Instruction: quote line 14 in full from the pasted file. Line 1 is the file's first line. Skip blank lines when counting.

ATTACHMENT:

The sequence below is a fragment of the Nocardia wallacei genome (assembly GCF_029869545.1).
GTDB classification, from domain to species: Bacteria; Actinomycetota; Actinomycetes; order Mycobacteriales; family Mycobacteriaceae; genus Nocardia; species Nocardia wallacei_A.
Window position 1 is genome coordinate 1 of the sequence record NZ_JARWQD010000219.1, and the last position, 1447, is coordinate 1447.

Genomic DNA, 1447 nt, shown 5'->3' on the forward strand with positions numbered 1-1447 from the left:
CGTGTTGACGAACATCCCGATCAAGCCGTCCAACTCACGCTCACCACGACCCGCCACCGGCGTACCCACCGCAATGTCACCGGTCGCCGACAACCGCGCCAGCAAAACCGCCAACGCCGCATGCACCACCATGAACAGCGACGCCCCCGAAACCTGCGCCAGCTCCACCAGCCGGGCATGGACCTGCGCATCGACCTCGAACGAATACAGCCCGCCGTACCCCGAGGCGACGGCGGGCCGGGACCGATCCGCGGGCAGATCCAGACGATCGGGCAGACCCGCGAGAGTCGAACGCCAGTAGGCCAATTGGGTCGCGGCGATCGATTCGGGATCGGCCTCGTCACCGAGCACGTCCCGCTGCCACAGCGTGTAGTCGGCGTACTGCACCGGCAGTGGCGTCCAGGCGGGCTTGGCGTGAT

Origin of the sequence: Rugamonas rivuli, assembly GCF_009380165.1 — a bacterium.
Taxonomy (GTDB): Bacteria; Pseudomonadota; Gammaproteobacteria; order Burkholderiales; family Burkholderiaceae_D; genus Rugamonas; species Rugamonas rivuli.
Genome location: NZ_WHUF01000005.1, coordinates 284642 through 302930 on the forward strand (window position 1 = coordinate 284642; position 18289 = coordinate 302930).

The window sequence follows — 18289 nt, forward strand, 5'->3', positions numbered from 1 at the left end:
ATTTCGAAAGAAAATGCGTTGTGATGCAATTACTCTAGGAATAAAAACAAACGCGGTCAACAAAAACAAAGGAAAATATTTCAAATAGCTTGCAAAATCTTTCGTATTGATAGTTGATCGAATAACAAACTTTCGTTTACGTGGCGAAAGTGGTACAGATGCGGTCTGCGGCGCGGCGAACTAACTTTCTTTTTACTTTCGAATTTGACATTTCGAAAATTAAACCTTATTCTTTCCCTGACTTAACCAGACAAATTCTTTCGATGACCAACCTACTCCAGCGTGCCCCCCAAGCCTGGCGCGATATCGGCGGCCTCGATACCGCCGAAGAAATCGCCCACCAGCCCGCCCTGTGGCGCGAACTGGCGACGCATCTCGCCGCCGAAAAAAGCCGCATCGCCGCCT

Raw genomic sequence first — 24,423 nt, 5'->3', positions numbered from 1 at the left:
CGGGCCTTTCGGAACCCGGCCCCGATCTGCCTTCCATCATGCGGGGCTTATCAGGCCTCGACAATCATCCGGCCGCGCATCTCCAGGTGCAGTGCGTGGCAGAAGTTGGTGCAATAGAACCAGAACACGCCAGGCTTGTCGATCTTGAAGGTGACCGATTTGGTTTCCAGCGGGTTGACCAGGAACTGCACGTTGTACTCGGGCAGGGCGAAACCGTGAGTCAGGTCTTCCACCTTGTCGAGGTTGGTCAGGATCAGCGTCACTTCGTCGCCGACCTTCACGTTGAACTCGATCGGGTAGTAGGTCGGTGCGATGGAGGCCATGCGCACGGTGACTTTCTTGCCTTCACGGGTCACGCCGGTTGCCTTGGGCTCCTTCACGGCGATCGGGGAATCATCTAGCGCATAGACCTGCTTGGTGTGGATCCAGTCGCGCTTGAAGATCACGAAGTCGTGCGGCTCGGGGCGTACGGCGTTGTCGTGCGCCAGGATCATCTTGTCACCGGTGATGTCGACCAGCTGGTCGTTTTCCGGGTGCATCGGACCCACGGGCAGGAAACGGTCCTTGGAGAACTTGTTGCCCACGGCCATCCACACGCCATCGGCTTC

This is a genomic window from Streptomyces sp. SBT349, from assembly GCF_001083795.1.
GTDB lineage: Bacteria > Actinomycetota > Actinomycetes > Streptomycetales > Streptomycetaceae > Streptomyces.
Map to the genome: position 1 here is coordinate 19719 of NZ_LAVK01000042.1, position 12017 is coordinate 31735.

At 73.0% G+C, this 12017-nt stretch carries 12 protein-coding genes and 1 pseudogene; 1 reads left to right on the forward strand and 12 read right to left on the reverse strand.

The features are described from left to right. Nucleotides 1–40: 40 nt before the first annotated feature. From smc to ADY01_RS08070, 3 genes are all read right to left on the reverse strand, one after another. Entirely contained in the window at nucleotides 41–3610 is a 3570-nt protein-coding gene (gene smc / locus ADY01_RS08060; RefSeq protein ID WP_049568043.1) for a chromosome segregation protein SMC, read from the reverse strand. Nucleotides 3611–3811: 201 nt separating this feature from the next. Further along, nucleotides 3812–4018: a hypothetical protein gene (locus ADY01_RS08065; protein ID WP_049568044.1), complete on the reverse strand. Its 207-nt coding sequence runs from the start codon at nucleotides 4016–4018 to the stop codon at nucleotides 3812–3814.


GTDB lineage: Bacteria > Actinomycetota > Actinomycetes > Streptomycetales > Streptomycetaceae > Streptomyces.